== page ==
Co-constituting narrative: the role of researcher identity bids in qualitative interviews with women ex-offenders
Narrative criminology draws upon the stories of the research participants to better understand crime. These narratives are shaped not only by a range of structural, institutional and individual factors, but by dynamics within the interview itself. As both participant and interviewer deploy narrative techniques, they co-constitute identity meanings during the interview process. This study examines interviews with 30 women recently released from incarceration to identify ways that the researcher constructed and “bid” for identity meanings through narrative during the interview process. Specifically analyzed are the researcher’s “small stories” put forth in response to participants during the interview exchange. Ultimately, the co-constitutive nature of interview dynamics suggest that the researcher’s identity bids via small stories have implications for how participants assert their own identity meanings, account for their experiences, and ultimately orient or conceptualize their futures.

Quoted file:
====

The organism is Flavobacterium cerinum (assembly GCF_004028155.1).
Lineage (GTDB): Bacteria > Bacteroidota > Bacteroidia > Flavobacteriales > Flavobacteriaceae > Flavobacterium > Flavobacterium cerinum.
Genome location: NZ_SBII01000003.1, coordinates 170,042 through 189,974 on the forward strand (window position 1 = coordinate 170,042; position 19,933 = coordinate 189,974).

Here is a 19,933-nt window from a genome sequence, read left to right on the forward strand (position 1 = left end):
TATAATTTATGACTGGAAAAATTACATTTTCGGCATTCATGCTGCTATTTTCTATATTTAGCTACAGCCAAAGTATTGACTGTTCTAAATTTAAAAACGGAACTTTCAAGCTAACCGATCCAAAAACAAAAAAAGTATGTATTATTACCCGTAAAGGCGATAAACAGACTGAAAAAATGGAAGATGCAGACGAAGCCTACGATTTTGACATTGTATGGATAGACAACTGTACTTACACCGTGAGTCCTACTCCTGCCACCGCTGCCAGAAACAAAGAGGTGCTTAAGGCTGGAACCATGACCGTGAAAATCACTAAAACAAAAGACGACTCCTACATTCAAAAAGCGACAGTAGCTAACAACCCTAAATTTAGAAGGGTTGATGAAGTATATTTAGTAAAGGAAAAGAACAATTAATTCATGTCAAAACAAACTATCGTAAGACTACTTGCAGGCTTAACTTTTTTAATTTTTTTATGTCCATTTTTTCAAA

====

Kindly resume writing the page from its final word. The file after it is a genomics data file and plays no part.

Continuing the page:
Criminal Justice Studies
Digital Object Identifier (DOI)
Wesely. (2018). Co-constituting narrative: the role of researcher identity bids in qualitative interviews with women ex-offenders. Criminal Justice Studies, 31(3), 213–229. https://doi.org/10.1080/1478601X.2018.1437036